Vehicles | November 25, 2020 12:30 pm

Review: The 2021 Mercedes-Benz GLS AMG 63 Is the Platonic Ideal of the Dad Bus

It's a genuine sport car hiding in a grocery getter's clothing

Mercedes-Benz 2021 GLS AMG63
Mercedes-Benz 2021 GLS AMG63
Mercedes

I’ve long thought the Mercedes-Benz GLS AMG 63 to be the ultimate dad bus. It has seven seats, ample cargo space for whatever you need to bring along and 600+ horsepower. The ride is supple but sporty and it can be fitted with nearly every luxury option you can think of, from in-seat massagers to fragrance control. I put a bunch of miles on the previous version a few years back bombing around the A and B roads of Scotland, from Edinburgh to Fife and Glasgow through Loch Loman to Glen Coe and back again, but I’ve never experienced the GLS from beyond the steering wheel. Plus, I was driving that one alone. And a family hauler is meant for exactly that: schlepping your spouse and offspring to and from life’s obligations.

Since at least some of my co-habitants spend as much of their time in the car as I do, I thought it might be nice to query their input on whether or not a $130k bus for a brood was worth it. Of course most car reviews feature driver-focused perspective and information, because in the end they are the one behind the wheel. But anyone who has a family should look beyond the left-hand front seat, because you’re buying a vehicle with multiple doors for a reason: you won’t be traveling alone.

The 2021 update to the GLS AMG 63 is practically perfect from a nut, bolts and turbo perspective, and I’ll get back to those in a bit, because truth be told, while my family certainly enjoyed all the bells and whistles, the thing they liked the best was what I dug the most as well — the power.

Mercedes-AMG GLS 63
Mercedes-AMG GLS 63
Mercedes

Subverting my expectations, the wife and the kiddos would giggle with glee every time we accelerated down an on-ramp or punched it past slower moving traffic. “Whoa, that’s fast!” they giggled, egging me on to deliver this rocket-powered school bus every last bit of the throttle. Of course, I’ve got kids in the car, so pedal-to-the-metal is safe for only a few seconds or so.  

I expected a few shrieks of terror and an admonishment or two (dozen), but it turns out my kids and even my wife are much cooler than I am.

On the outside


Back to the nuts and bolts. The redesigned GLS AMG 63 looks like the chase car from a Bond film that should be filled to the brim with Uzi-toting villains. The updated grille projects more aggression with a shift from a horizontal to a vertical orientation; it now looks like the “teeth of a monster,” according to my four-year old. Overall, the lines and stance of the 2021 version feel more assertive, maybe even intimidating depending on your color choice. This family whip comes standard with 21-inch wheels with optional 22- and 23-inch versions — the black matte 23” option is particularly fetching for those of us interested in menacing British spies and world domination.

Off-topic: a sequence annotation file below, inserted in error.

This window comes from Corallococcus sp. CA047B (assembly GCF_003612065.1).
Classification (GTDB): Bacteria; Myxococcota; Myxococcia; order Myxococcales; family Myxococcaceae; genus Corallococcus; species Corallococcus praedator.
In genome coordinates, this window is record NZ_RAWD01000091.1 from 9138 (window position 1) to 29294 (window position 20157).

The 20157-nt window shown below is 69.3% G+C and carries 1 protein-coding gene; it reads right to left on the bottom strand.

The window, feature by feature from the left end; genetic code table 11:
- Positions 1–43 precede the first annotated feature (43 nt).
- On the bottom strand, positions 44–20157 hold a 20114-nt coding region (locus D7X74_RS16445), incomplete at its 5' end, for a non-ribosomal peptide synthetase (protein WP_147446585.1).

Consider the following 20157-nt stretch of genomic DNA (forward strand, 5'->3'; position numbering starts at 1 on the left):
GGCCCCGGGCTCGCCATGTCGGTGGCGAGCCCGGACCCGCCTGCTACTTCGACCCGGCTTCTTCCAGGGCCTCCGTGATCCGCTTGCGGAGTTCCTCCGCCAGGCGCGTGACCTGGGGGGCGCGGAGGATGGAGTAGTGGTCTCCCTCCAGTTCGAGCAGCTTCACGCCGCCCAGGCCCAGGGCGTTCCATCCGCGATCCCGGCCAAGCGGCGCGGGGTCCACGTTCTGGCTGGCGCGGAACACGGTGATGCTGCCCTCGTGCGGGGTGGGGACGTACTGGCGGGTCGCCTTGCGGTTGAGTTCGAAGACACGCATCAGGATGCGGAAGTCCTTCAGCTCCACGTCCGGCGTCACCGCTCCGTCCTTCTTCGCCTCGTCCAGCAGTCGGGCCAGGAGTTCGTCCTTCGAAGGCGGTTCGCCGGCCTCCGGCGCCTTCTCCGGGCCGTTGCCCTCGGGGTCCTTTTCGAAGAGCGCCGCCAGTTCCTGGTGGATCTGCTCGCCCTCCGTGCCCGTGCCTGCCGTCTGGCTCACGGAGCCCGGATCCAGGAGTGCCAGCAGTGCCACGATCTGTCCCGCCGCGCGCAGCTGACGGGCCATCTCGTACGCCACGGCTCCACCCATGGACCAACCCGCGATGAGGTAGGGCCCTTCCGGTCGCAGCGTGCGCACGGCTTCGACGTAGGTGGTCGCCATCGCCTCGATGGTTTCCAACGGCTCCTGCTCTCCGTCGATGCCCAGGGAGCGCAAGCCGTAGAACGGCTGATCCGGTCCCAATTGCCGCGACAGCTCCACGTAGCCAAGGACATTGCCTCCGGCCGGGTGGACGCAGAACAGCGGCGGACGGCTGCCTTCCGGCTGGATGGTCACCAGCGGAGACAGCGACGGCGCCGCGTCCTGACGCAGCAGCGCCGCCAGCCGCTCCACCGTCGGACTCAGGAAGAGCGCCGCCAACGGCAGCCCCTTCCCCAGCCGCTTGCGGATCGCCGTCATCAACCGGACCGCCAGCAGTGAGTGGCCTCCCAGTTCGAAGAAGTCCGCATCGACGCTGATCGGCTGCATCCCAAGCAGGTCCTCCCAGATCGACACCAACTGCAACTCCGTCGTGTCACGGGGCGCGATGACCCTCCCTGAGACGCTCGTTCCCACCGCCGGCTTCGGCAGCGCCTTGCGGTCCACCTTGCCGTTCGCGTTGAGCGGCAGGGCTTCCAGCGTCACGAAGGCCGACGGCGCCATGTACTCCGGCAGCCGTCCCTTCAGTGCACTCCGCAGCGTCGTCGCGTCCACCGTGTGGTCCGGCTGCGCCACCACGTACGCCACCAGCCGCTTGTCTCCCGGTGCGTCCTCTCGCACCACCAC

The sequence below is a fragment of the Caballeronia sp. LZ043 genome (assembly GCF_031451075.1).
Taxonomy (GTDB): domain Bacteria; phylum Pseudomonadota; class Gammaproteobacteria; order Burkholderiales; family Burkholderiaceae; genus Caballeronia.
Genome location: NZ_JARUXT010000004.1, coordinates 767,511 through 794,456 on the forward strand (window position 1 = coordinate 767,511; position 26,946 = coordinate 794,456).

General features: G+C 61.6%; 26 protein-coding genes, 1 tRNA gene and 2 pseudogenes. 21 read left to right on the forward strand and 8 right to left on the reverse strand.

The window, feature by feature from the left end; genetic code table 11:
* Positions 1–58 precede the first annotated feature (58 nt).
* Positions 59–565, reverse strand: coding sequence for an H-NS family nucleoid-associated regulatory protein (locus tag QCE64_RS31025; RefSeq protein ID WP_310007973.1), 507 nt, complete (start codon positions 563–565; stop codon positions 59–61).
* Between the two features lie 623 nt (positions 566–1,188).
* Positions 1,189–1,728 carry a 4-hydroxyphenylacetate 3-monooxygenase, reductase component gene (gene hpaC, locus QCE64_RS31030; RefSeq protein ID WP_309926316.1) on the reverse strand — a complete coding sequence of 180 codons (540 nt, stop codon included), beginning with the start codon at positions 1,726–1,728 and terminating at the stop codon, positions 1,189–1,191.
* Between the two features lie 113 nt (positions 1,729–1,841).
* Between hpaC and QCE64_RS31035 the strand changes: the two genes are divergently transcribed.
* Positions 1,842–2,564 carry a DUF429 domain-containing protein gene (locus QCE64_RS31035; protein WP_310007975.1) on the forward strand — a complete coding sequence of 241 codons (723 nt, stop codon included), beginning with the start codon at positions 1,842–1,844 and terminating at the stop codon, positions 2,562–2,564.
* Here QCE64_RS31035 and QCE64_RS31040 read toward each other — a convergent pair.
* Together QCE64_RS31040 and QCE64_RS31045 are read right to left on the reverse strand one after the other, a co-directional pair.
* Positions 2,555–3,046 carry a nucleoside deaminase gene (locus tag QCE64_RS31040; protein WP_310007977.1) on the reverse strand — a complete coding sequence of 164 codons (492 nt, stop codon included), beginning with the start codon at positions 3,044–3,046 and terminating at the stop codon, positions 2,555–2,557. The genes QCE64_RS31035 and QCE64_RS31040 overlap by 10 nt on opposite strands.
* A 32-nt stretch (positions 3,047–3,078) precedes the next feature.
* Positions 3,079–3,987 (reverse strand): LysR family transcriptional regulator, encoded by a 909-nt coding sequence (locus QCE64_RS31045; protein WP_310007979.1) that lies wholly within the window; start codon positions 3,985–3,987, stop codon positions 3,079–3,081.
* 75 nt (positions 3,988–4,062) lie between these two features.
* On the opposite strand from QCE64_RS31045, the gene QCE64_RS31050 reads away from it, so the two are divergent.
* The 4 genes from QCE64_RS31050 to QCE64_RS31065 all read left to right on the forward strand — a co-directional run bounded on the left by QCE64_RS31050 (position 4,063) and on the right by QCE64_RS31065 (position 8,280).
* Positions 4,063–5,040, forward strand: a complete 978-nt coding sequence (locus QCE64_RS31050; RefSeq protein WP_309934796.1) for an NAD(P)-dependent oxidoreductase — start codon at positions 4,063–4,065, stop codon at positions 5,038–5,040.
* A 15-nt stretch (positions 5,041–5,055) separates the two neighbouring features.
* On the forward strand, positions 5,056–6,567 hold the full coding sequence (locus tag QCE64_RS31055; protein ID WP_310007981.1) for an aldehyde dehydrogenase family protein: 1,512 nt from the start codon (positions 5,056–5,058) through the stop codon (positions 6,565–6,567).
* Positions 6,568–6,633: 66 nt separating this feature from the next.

As with all seven-passenger SUVs, the GLS is a large vehicle — 206.4 inches long, 84.9 inches wide with a wheelbase of 123.4 inches and a curb weight of 5,798 lbs. Like I said … it’s a bus.

Mercedes-AMG GLS 63
Mercedes-AMG GLS 63
Mercedes

On the inside


The short of it is that the GLS AMG 63 has all the posh luxury of a Mercedes S Class, their flagship. Quite honestly, in terms of opulence, the only thing it doesn’t have is a machine that feeds you peeled grapes. (Free idea, Mercedes-Benz!) 

The massaging seat — dear god, the massaging seats — aren’t new, but they are almost a better sell than 603 horsepower. The wife loved them, and it is now a must have in our next car. Appointed in Napa leather, those seats are also heated and ventilated, with an available executive package that extends those features to the second row. Of course, if you’re transporting kids in car seats or boosters, that’s an option that doesn’t hold much value.   

An option that does, however, are the heating/cooling cup holders in both the first and second rows, keeping your iced latte or a kiddie lemonade from wilting in the summer heat, and your coffee fresh come winter. I’d also tick the box for the Burmester High-End 3D surround-sound system, less for the heavy daily rotation of Music for Aardvarks than for after drop-off, when I could turn “Liquid Swords” all the way up to 11 without it falling upon little ears.